A cursory browse of the Internet suggests that the new Fantastic Four may as well be one of the worst films ever made: an Adam Sandleresque score on Low Hanging Fruit, unusually harsh user rating on the Internet Males Database, and widely reported tales of production woes and public handwringing, as though somehow humanity’s worst crime was to deliver a superhero film that failed to please its precious audience. Yet such is the power of the stunted fanboys and clickbait movie “journalists” fueling discussion of popular cinema in 2015: a depressing forum in which a perceived unsatisfactory Marvel film must be analyzed like the coming of the cultural holocaust, rather than simply being ignored for the unremarkable—and completely familiar—corporate bowel movement that it is.
What is disappointing is that the film is directed by Josh Trank, whose teen superpower debut Chronicle, while no masterpiece, was a better movie than the last decade of the—ugh—Marvel Cinematic Universe in all its grim entirety. Where most of its mega-budget studio brethren treated its characters’ freak agencies as vehicles for brand extension, Chronicle was the rare work that managed to convey a sense of the burden of those powers, at least until it decided to become a tentpole showreel, anyway, which is probably why we’re here. Trank should’ve moved on; certainly, rebooting a franchise that Fox seems intent on flogging to little avail wouldn’t appear to be the best use of his talent. That alone puts Fantastic Four at a disadvantage, because much of what it does feels like a diluted version of his debut feature.
Things begin nicely enough with a backstory depicting the childhood of Reed Richards and his pal Ben Grimm, two junkyard-scavenging dorks who invent a teleportation device and ruin the school science fair in scenes that fondly evoke Joe Dante’s Explorers (though not so much, perhaps, Trank’s Brundlefly for kids, but you can see where he was going). The teenage Reed (Miles Teller) soon gets poached by a top-secret nerd lab run by Dr. Franklin Storm (Reg E. Cathey), where he’s put to work developing the big-time interdimensional version of his toy, for a project instigated by the moody Victor Von Doom (Toby Kebbell). Trank and his co-screenwriters Simon Kinberg and Jeremy Slater don’t do anything remarkable here, but there’s a reasonable rapport between the actors, with Kate Mara’s Sue Storm (who enjoys schooling Reed on Portishead, amusingly) and Michael B. Jordan’s Johnny Storm doing what they can with the rote dialogue.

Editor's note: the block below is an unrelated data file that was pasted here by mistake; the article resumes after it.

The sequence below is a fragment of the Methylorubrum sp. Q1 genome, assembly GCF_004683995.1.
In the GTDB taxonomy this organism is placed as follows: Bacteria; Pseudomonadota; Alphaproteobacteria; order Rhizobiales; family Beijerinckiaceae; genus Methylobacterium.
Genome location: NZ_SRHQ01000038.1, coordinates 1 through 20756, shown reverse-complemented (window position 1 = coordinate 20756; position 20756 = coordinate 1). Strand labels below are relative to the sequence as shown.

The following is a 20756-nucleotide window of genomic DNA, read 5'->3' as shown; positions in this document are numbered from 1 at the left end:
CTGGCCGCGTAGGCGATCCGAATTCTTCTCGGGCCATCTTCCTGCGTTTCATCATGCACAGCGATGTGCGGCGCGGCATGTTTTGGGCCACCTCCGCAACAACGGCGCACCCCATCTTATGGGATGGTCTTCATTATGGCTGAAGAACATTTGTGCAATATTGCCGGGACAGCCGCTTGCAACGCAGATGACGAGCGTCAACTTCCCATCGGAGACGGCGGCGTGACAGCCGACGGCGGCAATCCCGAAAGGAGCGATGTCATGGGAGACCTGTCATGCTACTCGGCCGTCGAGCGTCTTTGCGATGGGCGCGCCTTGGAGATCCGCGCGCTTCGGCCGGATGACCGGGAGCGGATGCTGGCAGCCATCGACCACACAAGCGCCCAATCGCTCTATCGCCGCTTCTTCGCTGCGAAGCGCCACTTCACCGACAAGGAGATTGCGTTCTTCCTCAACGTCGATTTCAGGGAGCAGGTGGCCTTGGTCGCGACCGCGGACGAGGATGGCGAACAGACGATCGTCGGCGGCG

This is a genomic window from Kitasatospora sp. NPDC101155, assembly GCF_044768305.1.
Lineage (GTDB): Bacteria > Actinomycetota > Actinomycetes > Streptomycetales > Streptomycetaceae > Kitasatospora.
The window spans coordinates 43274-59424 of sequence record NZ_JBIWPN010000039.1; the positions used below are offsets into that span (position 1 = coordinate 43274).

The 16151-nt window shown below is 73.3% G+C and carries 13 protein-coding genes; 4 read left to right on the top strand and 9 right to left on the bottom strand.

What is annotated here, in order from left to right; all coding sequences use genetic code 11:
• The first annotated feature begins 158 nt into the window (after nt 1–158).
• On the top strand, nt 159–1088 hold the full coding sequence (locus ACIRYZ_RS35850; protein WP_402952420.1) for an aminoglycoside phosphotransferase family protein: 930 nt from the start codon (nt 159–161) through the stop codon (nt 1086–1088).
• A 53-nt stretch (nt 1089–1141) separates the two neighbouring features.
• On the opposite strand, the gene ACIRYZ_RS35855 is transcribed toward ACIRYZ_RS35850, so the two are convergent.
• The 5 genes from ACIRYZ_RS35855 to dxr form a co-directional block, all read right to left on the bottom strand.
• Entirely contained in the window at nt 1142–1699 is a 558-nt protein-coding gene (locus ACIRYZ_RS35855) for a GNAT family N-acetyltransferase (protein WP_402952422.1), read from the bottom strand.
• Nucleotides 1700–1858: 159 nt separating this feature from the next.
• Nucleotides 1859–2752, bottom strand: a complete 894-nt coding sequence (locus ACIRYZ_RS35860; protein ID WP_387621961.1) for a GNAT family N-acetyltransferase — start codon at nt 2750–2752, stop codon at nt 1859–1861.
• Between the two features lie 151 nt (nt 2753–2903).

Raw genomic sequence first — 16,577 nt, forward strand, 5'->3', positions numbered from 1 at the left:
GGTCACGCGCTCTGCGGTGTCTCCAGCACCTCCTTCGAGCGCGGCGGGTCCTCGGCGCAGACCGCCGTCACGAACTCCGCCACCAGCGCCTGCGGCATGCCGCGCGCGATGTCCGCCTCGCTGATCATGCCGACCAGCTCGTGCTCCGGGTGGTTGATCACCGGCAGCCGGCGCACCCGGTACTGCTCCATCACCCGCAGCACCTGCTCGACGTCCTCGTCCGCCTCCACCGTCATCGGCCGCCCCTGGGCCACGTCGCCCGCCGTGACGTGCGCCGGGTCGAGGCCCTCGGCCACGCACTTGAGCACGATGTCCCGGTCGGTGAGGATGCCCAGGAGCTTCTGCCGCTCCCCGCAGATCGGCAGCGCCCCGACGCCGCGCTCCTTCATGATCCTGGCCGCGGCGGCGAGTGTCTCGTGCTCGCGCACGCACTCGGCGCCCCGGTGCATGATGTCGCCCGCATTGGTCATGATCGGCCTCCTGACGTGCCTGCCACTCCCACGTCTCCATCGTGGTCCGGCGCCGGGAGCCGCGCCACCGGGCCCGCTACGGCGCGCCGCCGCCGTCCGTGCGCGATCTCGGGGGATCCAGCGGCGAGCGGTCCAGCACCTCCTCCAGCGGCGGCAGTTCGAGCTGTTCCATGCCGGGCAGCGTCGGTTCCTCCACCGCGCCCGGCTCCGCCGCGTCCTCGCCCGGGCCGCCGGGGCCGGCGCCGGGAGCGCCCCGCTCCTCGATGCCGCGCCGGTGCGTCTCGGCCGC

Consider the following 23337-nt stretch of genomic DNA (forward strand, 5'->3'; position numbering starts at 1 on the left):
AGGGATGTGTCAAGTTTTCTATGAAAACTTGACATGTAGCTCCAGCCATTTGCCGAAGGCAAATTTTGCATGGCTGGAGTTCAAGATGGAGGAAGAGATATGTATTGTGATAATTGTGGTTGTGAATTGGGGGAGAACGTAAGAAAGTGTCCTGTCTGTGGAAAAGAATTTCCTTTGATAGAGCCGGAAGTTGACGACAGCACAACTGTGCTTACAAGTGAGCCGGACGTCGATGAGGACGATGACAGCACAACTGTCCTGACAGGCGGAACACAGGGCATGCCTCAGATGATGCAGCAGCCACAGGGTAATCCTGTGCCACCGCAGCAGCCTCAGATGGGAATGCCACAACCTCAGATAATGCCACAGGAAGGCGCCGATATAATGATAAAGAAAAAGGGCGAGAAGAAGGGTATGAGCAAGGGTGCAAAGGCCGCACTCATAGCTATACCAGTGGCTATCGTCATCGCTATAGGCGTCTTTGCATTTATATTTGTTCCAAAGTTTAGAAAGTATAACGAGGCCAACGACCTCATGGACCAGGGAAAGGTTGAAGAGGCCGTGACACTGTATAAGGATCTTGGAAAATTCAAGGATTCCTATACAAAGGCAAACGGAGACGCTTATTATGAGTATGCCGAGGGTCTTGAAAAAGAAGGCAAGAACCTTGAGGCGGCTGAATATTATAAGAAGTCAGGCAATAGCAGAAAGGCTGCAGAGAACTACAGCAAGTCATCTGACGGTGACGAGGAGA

To be fair, and despite the absence of personality, the first half of Fantastic Four isn’t a bad science adventure in the gee-whiz mode of Fantastic Voyage, with an apparently genuine curiosity about interdimensional travel and the odd, welcome corny touch—like Reed’s passion for Jules Verne’s 20,000 Leagues Under the Sea. When the scientist kids decide to collectively test out the Quantum Gate teleporter—drunk, at that—the alternate world that they land in has a hint of Mario Bava’s Planet of the Vampires, all patently fake backdrops, retro space costumes, and geysers of green ooze. If you’re unfamiliar with the characters, you might not think you were watching a superhero movie at all after the first hour.
Naturally, that sensation doesn’t linger. Where Fantastic Four had only slowly been bleeding away traces of originality for its first half, once the characters get mutated into their superhero selves, the film’s vision, such as it is, rapidly hemorrhages. Within the space of a couple of sequences—in which the team barely adjust to their life-altering new afflictions before agreeing to be co-opted by the military-industrial complex—the movie abruptly changes tone and rhythm, as though Marvel’s directorial software had assumed control, right down to effacing Philip Glass’s fleeting soundtrack compositions in favor of Marco Beltrami’s standard droning hackery. The best that might be said of the film’s climactic showdown, though possibly shot on a do-it-yourself greenscreen at a mall, is that it mercifully involves no demolished skyscrapers, smug one-liners, or Nick Fury recruitment ads; which is a small consolation, at least.
Trank was probably foolhardy in thinking anything approaching a authorial voice could exist in one of these films, just as anyone who believes Fantastic Four to be an inferior product to the rest of Marvel’s garbage is puzzling—at least to this writer. The saddest aspect is that the echo chamber of feedback means the studio knows the public will keep feeding from the trough, for better or worse, and that there’s already a reboot being concocted in whatever evil dungeon where they keep Stan Lee’s rotting head on ice. As F4’s villain aptly puts it (with all apologies to Zuul), “There is no Victor, only Doom.”